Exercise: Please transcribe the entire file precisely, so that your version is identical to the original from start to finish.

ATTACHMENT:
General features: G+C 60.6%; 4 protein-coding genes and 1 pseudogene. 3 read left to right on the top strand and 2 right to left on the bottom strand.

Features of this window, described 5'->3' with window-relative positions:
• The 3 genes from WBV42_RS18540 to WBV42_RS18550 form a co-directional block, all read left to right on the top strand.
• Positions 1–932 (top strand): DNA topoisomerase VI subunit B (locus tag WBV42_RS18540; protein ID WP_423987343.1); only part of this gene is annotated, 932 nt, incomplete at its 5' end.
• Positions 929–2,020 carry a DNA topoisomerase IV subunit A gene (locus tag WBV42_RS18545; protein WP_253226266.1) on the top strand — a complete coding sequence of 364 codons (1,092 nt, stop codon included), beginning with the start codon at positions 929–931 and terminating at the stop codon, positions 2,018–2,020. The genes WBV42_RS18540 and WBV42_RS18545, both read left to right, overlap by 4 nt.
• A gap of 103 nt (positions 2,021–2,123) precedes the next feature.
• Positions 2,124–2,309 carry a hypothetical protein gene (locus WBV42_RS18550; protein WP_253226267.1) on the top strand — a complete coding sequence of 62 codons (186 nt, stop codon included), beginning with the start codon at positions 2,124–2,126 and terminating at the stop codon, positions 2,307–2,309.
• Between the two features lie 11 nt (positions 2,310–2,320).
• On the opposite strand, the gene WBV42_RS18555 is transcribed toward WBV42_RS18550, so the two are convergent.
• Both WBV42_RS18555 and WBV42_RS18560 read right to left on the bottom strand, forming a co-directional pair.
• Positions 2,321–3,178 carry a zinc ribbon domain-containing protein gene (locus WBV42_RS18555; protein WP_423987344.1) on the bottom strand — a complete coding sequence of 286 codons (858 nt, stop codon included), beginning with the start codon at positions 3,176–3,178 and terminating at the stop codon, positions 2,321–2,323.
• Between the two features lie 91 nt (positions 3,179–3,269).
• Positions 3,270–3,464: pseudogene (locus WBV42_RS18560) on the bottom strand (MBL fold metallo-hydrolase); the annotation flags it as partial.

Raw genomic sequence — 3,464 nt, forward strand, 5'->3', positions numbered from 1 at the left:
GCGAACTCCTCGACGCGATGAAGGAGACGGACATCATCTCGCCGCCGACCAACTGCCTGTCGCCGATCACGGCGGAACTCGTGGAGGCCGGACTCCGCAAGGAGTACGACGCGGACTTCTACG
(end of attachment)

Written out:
General features: G+C 60.6%; 4 protein-coding genes and 1 pseudogene. 3 read left to right on the top strand and 2 right to left on the bottom strand.

Features of this window, described 5'->3' with window-relative positions:
• The 3 genes from WBV42_RS18540 to WBV42_RS18550 form a co-directional block, all read left to right on the top strand.
• Positions 1–932 (top strand): DNA topoisomerase VI subunit B (locus tag WBV42_RS18540; protein ID WP_423987343.1); only part of this gene is annotated, 932 nt, incomplete at its 5' end.
• Positions 929–2,020 carry a DNA topoisomerase IV subunit A gene (locus tag WBV42_RS18545; protein WP_253226266.1) on the top strand — a complete coding sequence of 364 codons (1,092 nt, stop codon included), beginning with the start codon at positions 929–931 and terminating at the stop codon, positions 2,018–2,020. The genes WBV42_RS18540 and WBV42_RS18545, both read left to right, overlap by 4 nt.
• A gap of 103 nt (positions 2,021–2,123) precedes the next feature.
• Positions 2,124–2,309 carry a hypothetical protein gene (locus WBV42_RS18550; protein WP_253226267.1) on the top strand — a complete coding sequence of 62 codons (186 nt, stop codon included), beginning with the start codon at positions 2,124–2,126 and terminating at the stop codon, positions 2,307–2,309.
• Between the two features lie 11 nt (positions 2,310–2,320).
• On the opposite strand, the gene WBV42_RS18555 is transcribed toward WBV42_RS18550, so the two are convergent.
• Both WBV42_RS18555 and WBV42_RS18560 read right to left on the bottom strand, forming a co-directional pair.
• Positions 2,321–3,178 carry a zinc ribbon domain-containing protein gene (locus WBV42_RS18555; protein WP_423987344.1) on the bottom strand — a complete coding sequence of 286 codons (858 nt, stop codon included), beginning with the start codon at positions 3,176–3,178 and terminating at the stop codon, positions 2,321–2,323.
• Between the two features lie 91 nt (positions 3,179–3,269).
• Positions 3,270–3,464: pseudogene (locus WBV42_RS18560) on the bottom strand (MBL fold metallo-hydrolase); the annotation flags it as partial.

Raw genomic sequence — 3,464 nt, forward strand, 5'->3', positions numbered from 1 at the left:
GCGAACTCCTCGACGCGATGAAGGAGACGGACATCATCTCGCCGCCGACCAACTGCCTGTCGCCGATCACGGCGGAACTCGTGGAGGCCGGACTCCGCAAGGAGTACGACGCGGACTTCTACG